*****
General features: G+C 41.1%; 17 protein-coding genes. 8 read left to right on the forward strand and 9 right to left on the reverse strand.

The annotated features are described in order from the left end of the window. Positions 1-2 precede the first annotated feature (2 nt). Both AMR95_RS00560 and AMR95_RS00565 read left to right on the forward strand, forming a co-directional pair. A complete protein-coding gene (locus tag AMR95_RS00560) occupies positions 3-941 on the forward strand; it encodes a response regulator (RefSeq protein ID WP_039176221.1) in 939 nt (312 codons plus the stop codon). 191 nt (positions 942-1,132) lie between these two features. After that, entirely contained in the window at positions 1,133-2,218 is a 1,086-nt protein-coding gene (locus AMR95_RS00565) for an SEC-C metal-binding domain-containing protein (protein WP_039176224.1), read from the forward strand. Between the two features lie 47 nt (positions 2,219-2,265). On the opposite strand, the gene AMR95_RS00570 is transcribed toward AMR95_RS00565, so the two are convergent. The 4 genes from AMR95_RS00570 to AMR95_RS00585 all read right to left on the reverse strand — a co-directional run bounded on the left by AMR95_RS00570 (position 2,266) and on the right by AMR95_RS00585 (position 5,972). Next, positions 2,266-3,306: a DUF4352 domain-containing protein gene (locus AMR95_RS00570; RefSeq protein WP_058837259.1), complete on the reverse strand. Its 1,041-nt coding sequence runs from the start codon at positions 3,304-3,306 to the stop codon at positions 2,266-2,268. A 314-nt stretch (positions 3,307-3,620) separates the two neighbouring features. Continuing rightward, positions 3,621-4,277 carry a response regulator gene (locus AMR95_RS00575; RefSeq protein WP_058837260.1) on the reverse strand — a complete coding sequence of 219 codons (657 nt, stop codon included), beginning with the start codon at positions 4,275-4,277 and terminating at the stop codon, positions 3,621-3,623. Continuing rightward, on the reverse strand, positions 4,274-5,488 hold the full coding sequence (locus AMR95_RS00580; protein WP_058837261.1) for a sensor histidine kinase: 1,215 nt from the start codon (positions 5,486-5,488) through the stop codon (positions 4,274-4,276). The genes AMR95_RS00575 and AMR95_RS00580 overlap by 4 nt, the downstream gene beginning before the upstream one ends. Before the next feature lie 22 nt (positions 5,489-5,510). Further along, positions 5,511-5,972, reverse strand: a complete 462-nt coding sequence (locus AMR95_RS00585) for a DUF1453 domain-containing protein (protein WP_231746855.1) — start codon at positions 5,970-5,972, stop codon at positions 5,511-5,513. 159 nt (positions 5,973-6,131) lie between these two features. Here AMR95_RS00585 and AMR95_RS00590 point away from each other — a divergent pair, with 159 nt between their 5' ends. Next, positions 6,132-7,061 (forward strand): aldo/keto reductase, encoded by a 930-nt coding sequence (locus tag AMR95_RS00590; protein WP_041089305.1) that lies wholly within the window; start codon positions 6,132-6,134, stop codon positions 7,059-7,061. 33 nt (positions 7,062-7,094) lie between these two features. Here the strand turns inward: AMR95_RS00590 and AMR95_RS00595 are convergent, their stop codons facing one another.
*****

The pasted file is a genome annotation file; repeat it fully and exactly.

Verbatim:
General features: G+C 41.1%; 17 protein-coding genes. 8 read left to right on the forward strand and 9 right to left on the reverse strand.

The annotated features are described in order from the left end of the window. Positions 1-2 precede the first annotated feature (2 nt). Both AMR95_RS00560 and AMR95_RS00565 read left to right on the forward strand, forming a co-directional pair. A complete protein-coding gene (locus tag AMR95_RS00560) occupies positions 3-941 on the forward strand; it encodes a response regulator (RefSeq protein ID WP_039176221.1) in 939 nt (312 codons plus the stop codon). 191 nt (positions 942-1,132) lie between these two features. After that, entirely contained in the window at positions 1,133-2,218 is a 1,086-nt protein-coding gene (locus AMR95_RS00565) for an SEC-C metal-binding domain-containing protein (protein WP_039176224.1), read from the forward strand. Between the two features lie 47 nt (positions 2,219-2,265). On the opposite strand, the gene AMR95_RS00570 is transcribed toward AMR95_RS00565, so the two are convergent. The 4 genes from AMR95_RS00570 to AMR95_RS00585 all read right to left on the reverse strand — a co-directional run bounded on the left by AMR95_RS00570 (position 2,266) and on the right by AMR95_RS00585 (position 5,972). Next, positions 2,266-3,306: a DUF4352 domain-containing protein gene (locus AMR95_RS00570; RefSeq protein WP_058837259.1), complete on the reverse strand. Its 1,041-nt coding sequence runs from the start codon at positions 3,304-3,306 to the stop codon at positions 2,266-2,268. A 314-nt stretch (positions 3,307-3,620) separates the two neighbouring features. Continuing rightward, positions 3,621-4,277 carry a response regulator gene (locus AMR95_RS00575; RefSeq protein WP_058837260.1) on the reverse strand — a complete coding sequence of 219 codons (657 nt, stop codon included), beginning with the start codon at positions 4,275-4,277 and terminating at the stop codon, positions 3,621-3,623. Continuing rightward, on the reverse strand, positions 4,274-5,488 hold the full coding sequence (locus AMR95_RS00580; protein WP_058837261.1) for a sensor histidine kinase: 1,215 nt from the start codon (positions 5,486-5,488) through the stop codon (positions 4,274-4,276). The genes AMR95_RS00575 and AMR95_RS00580 overlap by 4 nt, the downstream gene beginning before the upstream one ends. Before the next feature lie 22 nt (positions 5,489-5,510). Further along, positions 5,511-5,972, reverse strand: a complete 462-nt coding sequence (locus AMR95_RS00585) for a DUF1453 domain-containing protein (protein WP_231746855.1) — start codon at positions 5,970-5,972, stop codon at positions 5,511-5,513. 159 nt (positions 5,973-6,131) lie between these two features. Here AMR95_RS00585 and AMR95_RS00590 point away from each other — a divergent pair, with 159 nt between their 5' ends. Next, positions 6,132-7,061 (forward strand): aldo/keto reductase, encoded by a 930-nt coding sequence (locus tag AMR95_RS00590; protein WP_041089305.1) that lies wholly within the window; start codon positions 6,132-6,134, stop codon positions 7,059-7,061. 33 nt (positions 7,062-7,094) lie between these two features. Here the strand turns inward: AMR95_RS00590 and AMR95_RS00595 are convergent, their stop codons facing one another.